These are definately fireside listens. They are far fetched in that the police are so laid back. Hopefully this is not the way in real life, but the..Show More »y make for easy and enjoyable listening.
I am going through the whole series in the proper order, and enjoying each of these books.
I sound like a parrot when I write these reviews. They are simple, clean mysteries. They border on silly, but they are also enjoyable. It is so har..Show More »d to find a book that can be listened to by young and old alike.
I will listen to them all, and hope you enjoy them as much as I do.
This is a Betsy Devonshire series book, the sixth one. In this book, Betsy hires a general contractor to replace the roof on her store. His work is ve..Show More »ry good, and when it is completed, and he comes in to be paid, all the people in the Monday knitting group suddenly go silent. After he leaves, they inform her that everyone is sure that he killed his mistress and her husband five years ago and got away with the murder. He has been persona non grata in the town since. He asked Betsy to do some sleuthing and prove that he was innocent of the murders. She begins her investigation and ultimately finds out the truth. I like these books for the characters involved and for the detailed descriptions of needlecraft work and designs. But this one, because it began on Halloween day, had a sub-theme of ghost stories that I found a little tedious. All in all, it was a fast read and entertaining.
the Excelsior Minnesota art fair is happening, and Betsy is involved volunteering for the fair. When an artisan is murdered there, the list of sus..Show More »pects is practically endless. Betsy Devonshire wants to help out in the police investigation. Her best friend, Officer Jill Cross, confides that they have a lead: A bloody footprint in the woodcarvers' booth matches that of a local youth. But when Betsy can't keep the news to herself, Jill gives Betsy the cold shoulder. Everyone's on pins and needles - and when the family of the kid in question asks Betsy to prove his innocence, she must first regain Jill's trust, then figure out who had designs on the dead designer. This is not one of Monica Ferris’ best. It’s pretty easy to figure out the murderer early on, but she does move along Godwin’s story in this book and provides tons of information about needlecrafts. I’m not a needlecrafts person, but the discussions of that craft in these books are fascinating even to me. The comic thing to me about these books is that each one starts by stating that Excelsior Minnesota is a quiet town where murder never happens, and in these books, murder happens every time, mostly in Excelsior. In fact, Excelsior is a quiet town along the shore of Lake Minnetonka.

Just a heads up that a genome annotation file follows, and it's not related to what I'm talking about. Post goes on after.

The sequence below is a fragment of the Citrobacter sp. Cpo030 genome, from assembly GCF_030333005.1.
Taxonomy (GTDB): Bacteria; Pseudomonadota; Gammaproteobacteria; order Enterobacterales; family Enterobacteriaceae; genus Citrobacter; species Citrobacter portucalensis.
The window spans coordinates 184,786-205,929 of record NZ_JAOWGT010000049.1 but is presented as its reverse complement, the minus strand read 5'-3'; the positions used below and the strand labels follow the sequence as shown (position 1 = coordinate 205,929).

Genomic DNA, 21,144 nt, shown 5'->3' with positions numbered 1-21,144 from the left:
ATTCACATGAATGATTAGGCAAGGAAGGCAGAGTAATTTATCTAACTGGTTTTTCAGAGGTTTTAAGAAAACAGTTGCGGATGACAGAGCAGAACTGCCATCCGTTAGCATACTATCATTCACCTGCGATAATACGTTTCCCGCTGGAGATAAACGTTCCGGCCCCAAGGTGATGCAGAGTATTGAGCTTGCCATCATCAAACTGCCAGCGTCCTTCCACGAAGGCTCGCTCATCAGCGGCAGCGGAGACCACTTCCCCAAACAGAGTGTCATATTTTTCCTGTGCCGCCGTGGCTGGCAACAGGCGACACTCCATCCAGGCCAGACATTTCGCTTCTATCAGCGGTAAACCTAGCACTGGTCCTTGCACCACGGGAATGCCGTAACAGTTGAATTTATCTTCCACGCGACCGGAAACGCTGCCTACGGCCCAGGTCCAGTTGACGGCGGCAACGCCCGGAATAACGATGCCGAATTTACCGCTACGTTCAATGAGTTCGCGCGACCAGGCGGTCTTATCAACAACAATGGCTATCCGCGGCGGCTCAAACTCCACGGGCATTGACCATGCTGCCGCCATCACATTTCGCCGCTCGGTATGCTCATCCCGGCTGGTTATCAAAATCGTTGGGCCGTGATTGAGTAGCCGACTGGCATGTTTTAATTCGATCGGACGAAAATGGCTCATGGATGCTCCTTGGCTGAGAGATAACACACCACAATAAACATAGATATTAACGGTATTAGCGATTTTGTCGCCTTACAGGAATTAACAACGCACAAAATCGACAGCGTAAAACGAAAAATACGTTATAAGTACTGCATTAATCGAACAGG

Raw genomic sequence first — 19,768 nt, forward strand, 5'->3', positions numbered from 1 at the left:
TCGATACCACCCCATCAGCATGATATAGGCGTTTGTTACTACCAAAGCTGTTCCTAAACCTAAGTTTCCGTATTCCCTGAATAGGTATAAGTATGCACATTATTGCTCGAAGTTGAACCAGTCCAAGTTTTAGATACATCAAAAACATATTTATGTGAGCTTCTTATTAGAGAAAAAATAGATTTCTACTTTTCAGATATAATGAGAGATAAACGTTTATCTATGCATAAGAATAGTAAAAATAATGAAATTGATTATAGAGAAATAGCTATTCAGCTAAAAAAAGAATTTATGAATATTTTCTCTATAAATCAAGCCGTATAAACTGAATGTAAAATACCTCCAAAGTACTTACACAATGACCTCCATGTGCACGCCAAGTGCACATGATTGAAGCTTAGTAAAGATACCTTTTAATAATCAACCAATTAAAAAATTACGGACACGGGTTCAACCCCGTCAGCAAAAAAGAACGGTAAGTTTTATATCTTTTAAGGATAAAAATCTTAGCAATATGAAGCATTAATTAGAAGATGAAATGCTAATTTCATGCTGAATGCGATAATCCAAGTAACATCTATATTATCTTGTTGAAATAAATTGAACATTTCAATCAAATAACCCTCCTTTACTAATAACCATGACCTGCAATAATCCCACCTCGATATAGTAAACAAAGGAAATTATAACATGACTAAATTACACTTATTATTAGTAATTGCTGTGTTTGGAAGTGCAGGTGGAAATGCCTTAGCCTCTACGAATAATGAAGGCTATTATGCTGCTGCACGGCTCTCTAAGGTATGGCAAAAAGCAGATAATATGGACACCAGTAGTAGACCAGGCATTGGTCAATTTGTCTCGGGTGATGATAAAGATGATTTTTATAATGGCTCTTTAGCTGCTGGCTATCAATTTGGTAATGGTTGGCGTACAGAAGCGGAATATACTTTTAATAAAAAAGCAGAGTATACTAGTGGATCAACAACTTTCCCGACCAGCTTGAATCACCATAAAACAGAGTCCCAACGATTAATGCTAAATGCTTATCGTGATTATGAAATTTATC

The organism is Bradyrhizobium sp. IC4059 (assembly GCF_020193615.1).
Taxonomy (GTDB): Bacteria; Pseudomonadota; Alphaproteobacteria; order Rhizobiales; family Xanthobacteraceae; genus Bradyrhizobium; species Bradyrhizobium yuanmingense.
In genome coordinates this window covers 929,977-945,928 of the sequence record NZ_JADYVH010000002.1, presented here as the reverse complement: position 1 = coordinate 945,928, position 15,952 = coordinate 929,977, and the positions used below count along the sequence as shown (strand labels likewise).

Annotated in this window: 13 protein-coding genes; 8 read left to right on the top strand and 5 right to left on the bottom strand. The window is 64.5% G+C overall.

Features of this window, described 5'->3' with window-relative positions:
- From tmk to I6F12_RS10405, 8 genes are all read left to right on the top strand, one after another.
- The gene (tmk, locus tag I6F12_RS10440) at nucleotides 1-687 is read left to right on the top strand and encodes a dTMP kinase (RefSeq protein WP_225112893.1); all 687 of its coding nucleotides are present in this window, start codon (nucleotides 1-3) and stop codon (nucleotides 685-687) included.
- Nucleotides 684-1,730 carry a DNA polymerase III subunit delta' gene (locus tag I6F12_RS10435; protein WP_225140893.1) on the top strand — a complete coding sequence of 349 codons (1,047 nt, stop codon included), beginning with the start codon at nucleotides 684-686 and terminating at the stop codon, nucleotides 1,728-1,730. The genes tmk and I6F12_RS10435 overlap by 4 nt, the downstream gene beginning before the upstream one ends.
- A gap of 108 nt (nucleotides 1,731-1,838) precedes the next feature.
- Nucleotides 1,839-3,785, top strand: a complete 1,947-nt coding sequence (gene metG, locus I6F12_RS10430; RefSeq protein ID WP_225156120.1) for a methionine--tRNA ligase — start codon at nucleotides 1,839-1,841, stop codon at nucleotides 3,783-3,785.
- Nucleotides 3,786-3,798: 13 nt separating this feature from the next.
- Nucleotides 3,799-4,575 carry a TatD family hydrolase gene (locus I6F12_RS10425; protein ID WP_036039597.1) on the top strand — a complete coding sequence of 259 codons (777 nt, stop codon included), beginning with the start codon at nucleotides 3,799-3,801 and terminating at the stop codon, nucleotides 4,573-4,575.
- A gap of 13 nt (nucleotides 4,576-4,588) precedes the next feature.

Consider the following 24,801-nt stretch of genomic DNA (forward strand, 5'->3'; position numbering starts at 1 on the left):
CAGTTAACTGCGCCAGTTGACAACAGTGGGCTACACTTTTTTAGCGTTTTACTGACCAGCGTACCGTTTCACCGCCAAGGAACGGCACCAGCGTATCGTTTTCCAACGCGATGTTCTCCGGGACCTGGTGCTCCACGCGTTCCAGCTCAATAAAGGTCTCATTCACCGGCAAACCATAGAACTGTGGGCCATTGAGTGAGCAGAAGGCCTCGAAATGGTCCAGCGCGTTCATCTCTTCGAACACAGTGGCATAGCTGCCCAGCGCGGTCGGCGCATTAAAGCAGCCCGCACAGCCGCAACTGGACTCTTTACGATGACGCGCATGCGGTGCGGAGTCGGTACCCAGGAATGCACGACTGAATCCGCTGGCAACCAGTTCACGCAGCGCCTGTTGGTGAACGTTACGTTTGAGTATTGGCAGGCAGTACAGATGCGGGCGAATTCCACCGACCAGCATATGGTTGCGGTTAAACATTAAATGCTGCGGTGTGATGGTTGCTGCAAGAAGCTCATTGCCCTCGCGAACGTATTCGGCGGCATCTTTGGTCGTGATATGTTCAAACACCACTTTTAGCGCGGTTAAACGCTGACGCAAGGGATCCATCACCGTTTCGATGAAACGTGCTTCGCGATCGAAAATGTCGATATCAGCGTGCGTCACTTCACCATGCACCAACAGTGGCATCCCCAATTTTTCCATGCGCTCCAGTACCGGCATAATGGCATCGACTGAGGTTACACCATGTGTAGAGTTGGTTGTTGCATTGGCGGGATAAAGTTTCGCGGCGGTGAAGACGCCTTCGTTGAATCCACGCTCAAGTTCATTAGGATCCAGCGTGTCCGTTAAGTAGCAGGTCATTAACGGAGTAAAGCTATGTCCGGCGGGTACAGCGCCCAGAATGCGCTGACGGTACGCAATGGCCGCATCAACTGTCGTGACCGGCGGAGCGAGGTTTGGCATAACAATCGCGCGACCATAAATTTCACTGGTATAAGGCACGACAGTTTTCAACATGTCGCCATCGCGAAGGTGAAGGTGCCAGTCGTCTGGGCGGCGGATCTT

Another 4 stars. This is a light and quick read. The characters lovable and realistic. If you are looking for a series with a likeable, honest, str..Show More »aightforward main character with friends & co-workers that are relatable and a peek into small town life with a who-done-it as the mechanism for spending time with them, this is for you.
Actually I started reading books from this author. I was very glad to find that her books were on audio. Her books are light and fun and she keeps yo..Show More »u guessing until the end!! I would recommend.
These are all good 'three stars.' If a change from teeth grinding suspense and gory descriptions of macabre emotional mayhem are what you seek perhaps..Show More » a small town 'murder ' may be in order. This is an amusing tale of committee meetings, grudges, brewing beer, needlework and knitting. And a death from maybe natural causes. The sort of story you can put down for a while, and happily return to again and listen some more.
Great story - Monica Ferris has done it again! The performance left a lot to be desired in my estimation. Susan Boyce put emphasis on the wrong word..Show More »s - used inappropriate inflections, and was, in my opinion, hard to listen to.